Trump narrows Supreme Court nominee to 4 names ahead of today's announcement

Hannah Rogers
July 10, 2018

After less than two weeks of deliberations, Trump is set to announce Monday at 9 p.m. ET his nominee to replace retiring Supreme Court Justice Anthony Kennedy, a choice that could well affect the court, and Americans' constitutional rights, for a generation.

Trump prefaced the reveal with a brief address, saying that like President Reagan before him, he was looking for "judges who apply the Constitution as written". After winning confirmation of Justice Neil Gorsuch previous year, Trump has teased his latest options for days, after narrowing down his list of prospects to four federal appeals-court judges: Brett Kavanaugh, Amy Coney Barrett, Raymond Kethledge and Thomas Hardiman. The official said Trump decided on Kavanaugh because of his large body of jurisprudence cited by other courts, describing him as a judge that other judges read.

The 53-year-old Kavanaugh, who clerked for Kennedy and who now sits on the USA court of appeals for the D.C. Circuit Court, emphasized in his remarks accepting the nomination the importance of judicial independence.

"We have ample examples from the past several years of judges who have sworn in their confirmation hearings to respect precedent, and then reverse their stand once on the court", Schumer said on the Senate floor Monday, arguing that Chief Justice John Roberts and Justice Neil Gorsuch violated the precedents they said they would adhere to.

The Kentucky Republican had already led the Senate in confirming more circuit court judges in the first year of Donald Trump's presidency than in that of any other president in history.

Republican Senator Susan Collins of ME has said she couldn't support a nominee that doesn't respect legal precedent and would overturn the "settled law" of Roe V. Wade.

"I'm open to voting yes". Yet the GOP has a slim 51-49 majority in the Senate, with Arizona Sen.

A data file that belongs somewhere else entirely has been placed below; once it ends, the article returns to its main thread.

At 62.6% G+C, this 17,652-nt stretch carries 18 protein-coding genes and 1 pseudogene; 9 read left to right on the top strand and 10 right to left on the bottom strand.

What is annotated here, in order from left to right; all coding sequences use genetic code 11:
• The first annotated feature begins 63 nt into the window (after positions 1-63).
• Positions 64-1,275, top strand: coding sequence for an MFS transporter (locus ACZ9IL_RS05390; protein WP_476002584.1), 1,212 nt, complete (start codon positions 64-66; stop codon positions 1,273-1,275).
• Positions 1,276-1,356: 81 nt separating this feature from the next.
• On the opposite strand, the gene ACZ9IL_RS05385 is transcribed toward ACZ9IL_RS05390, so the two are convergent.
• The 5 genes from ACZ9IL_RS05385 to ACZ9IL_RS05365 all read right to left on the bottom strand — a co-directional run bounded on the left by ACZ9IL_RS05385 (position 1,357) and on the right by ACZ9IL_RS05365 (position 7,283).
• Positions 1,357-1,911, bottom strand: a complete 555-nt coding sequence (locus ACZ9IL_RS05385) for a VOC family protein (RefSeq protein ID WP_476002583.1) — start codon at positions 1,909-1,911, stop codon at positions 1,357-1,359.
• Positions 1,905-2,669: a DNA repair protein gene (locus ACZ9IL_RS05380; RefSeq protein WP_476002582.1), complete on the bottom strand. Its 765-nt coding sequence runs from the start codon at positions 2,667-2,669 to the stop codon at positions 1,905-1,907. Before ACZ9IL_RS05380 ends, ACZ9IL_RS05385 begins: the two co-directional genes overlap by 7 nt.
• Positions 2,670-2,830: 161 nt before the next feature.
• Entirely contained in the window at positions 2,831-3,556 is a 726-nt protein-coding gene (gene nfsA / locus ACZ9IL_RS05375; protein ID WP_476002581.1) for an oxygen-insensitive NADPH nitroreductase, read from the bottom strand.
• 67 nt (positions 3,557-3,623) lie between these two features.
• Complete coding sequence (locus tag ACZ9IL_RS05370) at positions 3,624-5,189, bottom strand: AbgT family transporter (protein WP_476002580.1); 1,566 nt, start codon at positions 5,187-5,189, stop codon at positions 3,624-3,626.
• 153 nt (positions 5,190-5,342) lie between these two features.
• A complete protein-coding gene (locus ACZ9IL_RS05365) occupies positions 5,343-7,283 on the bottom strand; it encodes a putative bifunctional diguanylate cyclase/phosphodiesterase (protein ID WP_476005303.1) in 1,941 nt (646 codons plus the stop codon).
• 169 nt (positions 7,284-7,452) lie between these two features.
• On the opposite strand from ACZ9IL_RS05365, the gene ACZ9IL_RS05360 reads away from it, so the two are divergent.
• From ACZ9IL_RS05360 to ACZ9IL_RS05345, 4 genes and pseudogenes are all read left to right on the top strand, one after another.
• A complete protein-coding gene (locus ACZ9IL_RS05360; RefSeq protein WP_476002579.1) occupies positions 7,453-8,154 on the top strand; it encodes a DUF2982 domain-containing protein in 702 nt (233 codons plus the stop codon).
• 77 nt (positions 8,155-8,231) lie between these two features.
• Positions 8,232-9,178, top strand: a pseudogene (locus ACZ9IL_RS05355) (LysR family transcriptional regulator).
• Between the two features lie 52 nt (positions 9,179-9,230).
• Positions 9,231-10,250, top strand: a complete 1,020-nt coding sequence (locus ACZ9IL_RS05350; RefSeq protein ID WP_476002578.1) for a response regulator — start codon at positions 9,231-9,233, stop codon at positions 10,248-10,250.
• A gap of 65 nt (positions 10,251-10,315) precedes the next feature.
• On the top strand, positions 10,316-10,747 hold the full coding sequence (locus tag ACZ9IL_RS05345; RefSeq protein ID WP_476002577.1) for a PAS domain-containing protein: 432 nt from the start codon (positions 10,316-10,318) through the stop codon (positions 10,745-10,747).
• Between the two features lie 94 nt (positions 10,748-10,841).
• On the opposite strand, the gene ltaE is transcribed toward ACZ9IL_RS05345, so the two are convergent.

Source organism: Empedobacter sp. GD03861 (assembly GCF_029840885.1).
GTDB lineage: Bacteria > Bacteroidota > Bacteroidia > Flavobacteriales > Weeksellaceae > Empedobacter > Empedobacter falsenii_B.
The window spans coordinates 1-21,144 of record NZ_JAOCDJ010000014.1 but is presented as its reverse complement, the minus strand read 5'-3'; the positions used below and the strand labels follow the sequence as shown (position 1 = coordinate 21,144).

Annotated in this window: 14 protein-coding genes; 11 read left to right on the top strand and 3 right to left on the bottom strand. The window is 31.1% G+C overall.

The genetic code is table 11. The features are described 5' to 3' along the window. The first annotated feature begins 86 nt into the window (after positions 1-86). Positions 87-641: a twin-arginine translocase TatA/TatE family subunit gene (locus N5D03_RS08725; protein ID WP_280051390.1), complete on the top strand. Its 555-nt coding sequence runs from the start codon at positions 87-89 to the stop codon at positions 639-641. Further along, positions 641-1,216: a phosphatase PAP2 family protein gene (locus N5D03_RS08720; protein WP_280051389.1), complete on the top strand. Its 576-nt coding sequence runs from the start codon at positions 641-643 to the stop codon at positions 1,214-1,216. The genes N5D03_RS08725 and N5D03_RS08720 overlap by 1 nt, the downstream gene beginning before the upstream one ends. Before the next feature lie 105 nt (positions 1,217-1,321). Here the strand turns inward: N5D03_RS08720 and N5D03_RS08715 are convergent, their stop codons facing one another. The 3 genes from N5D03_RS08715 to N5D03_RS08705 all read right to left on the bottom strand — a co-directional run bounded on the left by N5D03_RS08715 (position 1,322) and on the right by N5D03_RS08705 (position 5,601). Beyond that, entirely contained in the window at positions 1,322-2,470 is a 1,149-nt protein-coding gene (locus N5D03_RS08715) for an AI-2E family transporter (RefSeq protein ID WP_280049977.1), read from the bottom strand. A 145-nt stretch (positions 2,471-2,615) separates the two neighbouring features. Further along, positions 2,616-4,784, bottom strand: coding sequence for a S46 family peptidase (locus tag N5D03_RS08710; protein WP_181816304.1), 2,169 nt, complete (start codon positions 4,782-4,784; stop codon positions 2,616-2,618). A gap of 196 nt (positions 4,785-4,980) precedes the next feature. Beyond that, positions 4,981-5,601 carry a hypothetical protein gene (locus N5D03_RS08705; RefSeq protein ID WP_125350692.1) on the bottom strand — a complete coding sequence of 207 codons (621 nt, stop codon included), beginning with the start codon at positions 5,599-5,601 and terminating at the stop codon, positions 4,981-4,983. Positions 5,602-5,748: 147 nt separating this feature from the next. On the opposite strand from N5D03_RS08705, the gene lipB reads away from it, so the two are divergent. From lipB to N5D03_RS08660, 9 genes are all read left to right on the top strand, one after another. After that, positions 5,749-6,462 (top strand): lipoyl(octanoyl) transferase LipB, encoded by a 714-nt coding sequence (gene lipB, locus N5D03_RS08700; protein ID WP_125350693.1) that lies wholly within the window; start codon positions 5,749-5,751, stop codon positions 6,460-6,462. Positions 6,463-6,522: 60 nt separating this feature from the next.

The Supreme Court, sitting atop one of the three branches of American government, "has grown in importance over the past few decades", Burrus said. He also says he is "deeply honored" to be nominated to fill the seat of Kennedy, for whom he clerked.

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Cult members have said they believed Asahara's prophesy that an apocalypse was coming and they alone would survive it. The convicted also assaulted and murdered wayward followers and people who helped members leave the cult.

"I'll exercise the judicial power with modesty and restraint", Kavanaugh said at his swearing-in ceremony. He served in the Solicitor General's Office at the Justice Department and worked on President Bill Clinton-related investigations in the Office of the Independent Counsel under Kenneth W. Starr. Senate Majority Leader Mitch McConnell has said the Senate will vote on the court nominee in the fall.

Democratic Sen. Doug Jones of Alabama has replaced Republican Sen.

Kennedy long served as the tie-breaking swing vote between the Supreme Court's conservatives and liberals, and his departure handed Trump an opportunity to place a decidedly conservative stamp on the bench. Gorsuch, Trump's first pick, is 50.

With Democrats determined to vigorously oppose Trump's choice, the Senate confirmation battle is expected to dominate the months leading up to November's midterm elections.

Kethledge, a graduate of the University of Michigan Law School, is a former Kennedy clerk and a former in-house lawyer at Ford Motor Co. Jon Kyl, R-Ariz., would guide the nominee through the confirmation process, including preparing for meetings with senators. She also joined just five other Republicans in voting against putting Holmes on a USA district court in Arkansas in 2004.

Kavanaugh's biography includes his times in two Boston Marathons, his coaching experience for his two daughters' basketball teams and his regular participation in services at a Catholic church in Washington.

Joe Donnelly of Indiana, Heidi Heitkamp of North Dakota and Joe Manchin of West Virginia will be prime targets.

"The indictment and trial of a sitting President, moreover, would cripple the federal government, rendering it unable to function with credibility in either the worldwide or domestic arenas", Kavanaugh wrote in a 2012 piece titled "Separation of Powers During the FortyFourth Presidency and Beyond" for the Minnesota Law Review.

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